Philly Helps Homeowners Avoid Foreclosure

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It doesn't hurt to ask. That's the lesson learned from a new program in Philadelphia which is helping homeowners stay in their foreclosed property. The initiative is working so well that it's getting praise for being better than the Obama administration's $75 million program and being considered as a model for other states facing high foreclosure rates.

According to The New York Times, the program involves what's known as a "conciliation conference," or a "face-to-face meeting between the homeowner and the lender aimed at striking a workable compromise." So basically, you and your court appointed lawyer get some facetime to beg for mercy. And it seems to be working.

With all the foreclosures sweeping the nation, banks have more than they can handle. They'd rather have you stay and pay your mortgage, even if it means negotiating lower payments.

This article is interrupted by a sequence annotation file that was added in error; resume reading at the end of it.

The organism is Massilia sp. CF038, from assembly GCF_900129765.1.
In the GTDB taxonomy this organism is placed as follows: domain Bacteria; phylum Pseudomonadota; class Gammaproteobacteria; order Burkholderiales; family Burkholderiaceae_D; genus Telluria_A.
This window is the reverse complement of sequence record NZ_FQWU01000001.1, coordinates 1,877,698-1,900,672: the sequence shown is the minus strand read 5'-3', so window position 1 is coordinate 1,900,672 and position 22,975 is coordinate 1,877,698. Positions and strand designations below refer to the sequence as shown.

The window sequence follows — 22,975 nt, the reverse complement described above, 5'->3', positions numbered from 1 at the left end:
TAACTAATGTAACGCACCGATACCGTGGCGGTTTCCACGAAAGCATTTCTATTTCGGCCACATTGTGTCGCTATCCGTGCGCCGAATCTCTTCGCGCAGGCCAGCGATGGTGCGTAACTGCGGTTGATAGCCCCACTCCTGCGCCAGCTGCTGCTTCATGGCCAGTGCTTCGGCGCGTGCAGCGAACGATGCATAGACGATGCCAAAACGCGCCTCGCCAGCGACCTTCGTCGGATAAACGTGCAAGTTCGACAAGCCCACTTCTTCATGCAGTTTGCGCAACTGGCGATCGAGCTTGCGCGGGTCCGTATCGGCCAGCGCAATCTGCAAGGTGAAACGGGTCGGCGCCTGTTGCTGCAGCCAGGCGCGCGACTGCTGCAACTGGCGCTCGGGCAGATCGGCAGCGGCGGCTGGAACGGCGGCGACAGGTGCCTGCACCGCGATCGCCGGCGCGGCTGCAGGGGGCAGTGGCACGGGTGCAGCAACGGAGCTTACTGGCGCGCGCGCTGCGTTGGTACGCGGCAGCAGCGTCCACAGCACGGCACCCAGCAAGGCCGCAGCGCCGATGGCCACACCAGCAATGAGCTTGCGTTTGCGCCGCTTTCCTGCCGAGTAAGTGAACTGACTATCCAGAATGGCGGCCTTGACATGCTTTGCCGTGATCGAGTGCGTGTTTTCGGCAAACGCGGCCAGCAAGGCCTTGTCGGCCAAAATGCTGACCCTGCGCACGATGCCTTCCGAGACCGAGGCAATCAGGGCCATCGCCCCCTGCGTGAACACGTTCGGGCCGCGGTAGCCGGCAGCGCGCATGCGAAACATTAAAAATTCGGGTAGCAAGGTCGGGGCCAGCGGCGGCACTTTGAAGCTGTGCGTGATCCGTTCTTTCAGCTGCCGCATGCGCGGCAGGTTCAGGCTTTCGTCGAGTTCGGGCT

One man cited in the article, an out-of-work roofer, managed to stay in his home, the only one he's ever lived in. According to the rules adopted by Philadelphia's civil court, no owner-occupied house can be foreclosed on and sold by the sheriff's office before a face-to-face meeting between the homeowner and lender. And those homeowners faced with default filing are provided with counseling and sometimes legal representation.

In the case of the roofer, the bank gave him six more weeks in his home, during which time his housing counselor would try to negotiate lower payments for him.

Finally some good news on the foreclosure front. The Philly program has been working so well that Chicago, Pittsburgh and Louisville have adopted similar methods. Now can we just get this in Detroit...
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